Some of the big media have lately trained their sights on retired neurosurgeon and Republican presidential candidate Ben Carson, and thus far we are unimpressed by the effort. If the latest scandals are the best they can come up with, we have to conclude that Carson has led a more blameless life than most of us.
The Cable News Network came up with a damning report that Carson was consistently nice and studious as a boy. This is apparently damning because in his autobiography Carson wrote that in his early childhood years he was afflicted with an occasionally violent temper, and he even admitted attacking a friend with a knife and his mother with a hammer, before his own revulsion toward himself led to an epiphany and an intense period of prayerful meditation that allowed him to overcome it. Because CNN was unable to locate any eyewitnesses to these events, and instead interviewed several childhood friends who only recalled his more usually placid boyhood, they naturally concluded that the formerly sweet-natured and well-behaved boy somehow grew up to be a pathological liar whose ruthless rise to power must be stopped by any means necessary. Even the rest of the big media were unimpressed, however, so we except the report will have little effect and we won’t see many more stories about what a nice boy Carson used to be.
The rest of the big media seem to have higher hopes for a story that ran in Politico, whose first headline gloated that Carson’s suddenly highly-scrutinized autobiography “fabricated” a story about him being offered a scholarship to West Point. Some semantic hair-splitting makes this scandal possible, as one must apply for admission to West Point to be accepted, which Carson’s autobiography frankly admits he did not do, and these days the military academies do not talk of “scholarships” to describe the fully-paid tuition and room and board and stipends that come in exchange for admission the schools and the promise of two years of following military service, even though they did at the time Carson was writing about, and it seems Carson might have misremembered the date of the dinner he had with Gen. William Westmoreland as a reward for his exceptional performance in the Detroit public schools’ Reserve Officers Training Corps program, so of course the media are frothing. Carson plausibly claims that because of his stellar record he was assured by military men ranging from Westmoreland to the local ROTC commanders that he would be granted the tuition-free admission to West Point if he did apply, which he reasonably understood to mean that he was being offered a scholarship, and until all those big media are able to disprove it we’ll assume that he’s more likely accurate about the matter than they.
There are also the retired neurosurgeon’s views on Egyptology to be considered, of course, and much of the big media are predictably aghast. Carson’s recent rise to the top of the polls has brought such scrutiny that someone came up with a 1998 commencement address at a college affiliated with the Seventh-Day Adventist Church in which he speculated that one of the pyramids may have been built to store the grain being saved for the seven-year drought prophesied by Joseph, so all the Republicans-are-religious-nuts stereotypes are immediately in play, and the New York Post piled on with a photograph of a portrait that some obviously amateur friend painted of Carson and Jesus together, and Carson’s Seventh-Day Adventism is no doubt the next line of attack. None of which strikes us as all that scandalous. Egyptology is a matter of merely arcane interest to us, we rather like a candidate willing to defy the consensus of almost any scientific or historical field these days, the biblical account of Egypt’s seven years of plenty and seven years of famine contains such time-honored wisdom that it’s not out of the question it is also historically accuracy, and only us religious nuts seem to put any stock such time-honored wisdom these days, so we’re heartened to see one running for president. Whatever the theological quirks of Seventh-Day Adventism, they aren’t so anti-scientific that they prevented Carson from becoming the head of pediatric neurosurgery at Johns Hopkins Hospital, and we’ll take it his word for that the denomination made it possible.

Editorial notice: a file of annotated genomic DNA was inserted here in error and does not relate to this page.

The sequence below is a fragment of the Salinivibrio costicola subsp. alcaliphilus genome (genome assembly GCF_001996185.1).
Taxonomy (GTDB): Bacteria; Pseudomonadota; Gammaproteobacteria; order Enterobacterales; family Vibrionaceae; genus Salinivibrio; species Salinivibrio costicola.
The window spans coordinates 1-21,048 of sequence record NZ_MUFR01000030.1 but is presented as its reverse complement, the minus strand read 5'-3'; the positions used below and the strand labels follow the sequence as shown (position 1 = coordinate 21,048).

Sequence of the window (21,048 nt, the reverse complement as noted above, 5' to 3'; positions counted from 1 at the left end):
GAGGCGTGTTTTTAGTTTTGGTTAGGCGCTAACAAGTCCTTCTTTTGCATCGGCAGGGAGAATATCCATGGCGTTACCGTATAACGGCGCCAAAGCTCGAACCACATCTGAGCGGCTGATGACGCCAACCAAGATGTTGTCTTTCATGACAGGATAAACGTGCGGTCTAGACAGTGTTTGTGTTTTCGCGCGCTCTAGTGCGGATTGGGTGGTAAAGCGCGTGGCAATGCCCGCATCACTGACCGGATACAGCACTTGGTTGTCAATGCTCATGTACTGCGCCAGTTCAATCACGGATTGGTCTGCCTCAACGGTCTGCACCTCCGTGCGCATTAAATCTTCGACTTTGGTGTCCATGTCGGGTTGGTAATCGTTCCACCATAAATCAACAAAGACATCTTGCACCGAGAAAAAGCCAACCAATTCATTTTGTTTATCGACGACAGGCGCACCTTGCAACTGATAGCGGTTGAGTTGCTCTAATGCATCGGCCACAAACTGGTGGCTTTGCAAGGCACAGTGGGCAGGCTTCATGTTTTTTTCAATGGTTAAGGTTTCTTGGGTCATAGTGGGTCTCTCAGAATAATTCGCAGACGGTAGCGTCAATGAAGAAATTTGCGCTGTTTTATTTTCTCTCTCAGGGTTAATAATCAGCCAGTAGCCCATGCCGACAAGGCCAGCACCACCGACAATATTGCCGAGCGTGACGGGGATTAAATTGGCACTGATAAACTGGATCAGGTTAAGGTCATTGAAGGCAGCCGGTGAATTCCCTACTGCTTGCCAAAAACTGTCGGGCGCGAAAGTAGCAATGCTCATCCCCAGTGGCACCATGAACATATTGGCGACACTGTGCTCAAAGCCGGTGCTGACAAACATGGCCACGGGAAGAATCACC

The famously soft-spoken Carson was somewhat more full-throated during a press conference clash about these matters with the big media, and rightly objected to a seeming double-standard regarding the autobiographies of Republican and Democratic candidates. He noted the relative lack of interest about the composite girlfriend and other dubious details in ’08 candidate Barack Obama’s wildly praised memoirs, or how the drugged and drunken teenager who admitted to be wound up in an Ivy League school, or his twenty years of attendance at a church where an anti-semitic and anti-American minister prayed for America’s damnation, and that’s not something we associate with Seventh-Day Adventism, so we think he made a fair point. He could have noted the similar lack of outrage about presumptive Democratic nominee Hillary Clinton’s exaggerations about dodging sniper fire in Bosnia and her outright lies about the nature of the attack on the American consulate in Benghazi and her countless other prevarications, but we guess he’s saving that for a general election. The pushback will likely play well with the Republican voters who will decide the nomination, who are by now fed up with the double standard, and he seems to have picked up a lot of donations as a result, which will come in handy, so he seems to have won this exchange.
We’re still not sold on Carson’s candidacy, as we’d prefer a more seasoned politician to be president at this perilous moment in the country’s history, but thus far the attacks make us all the more convinced of his admirable character.
— Bud Norman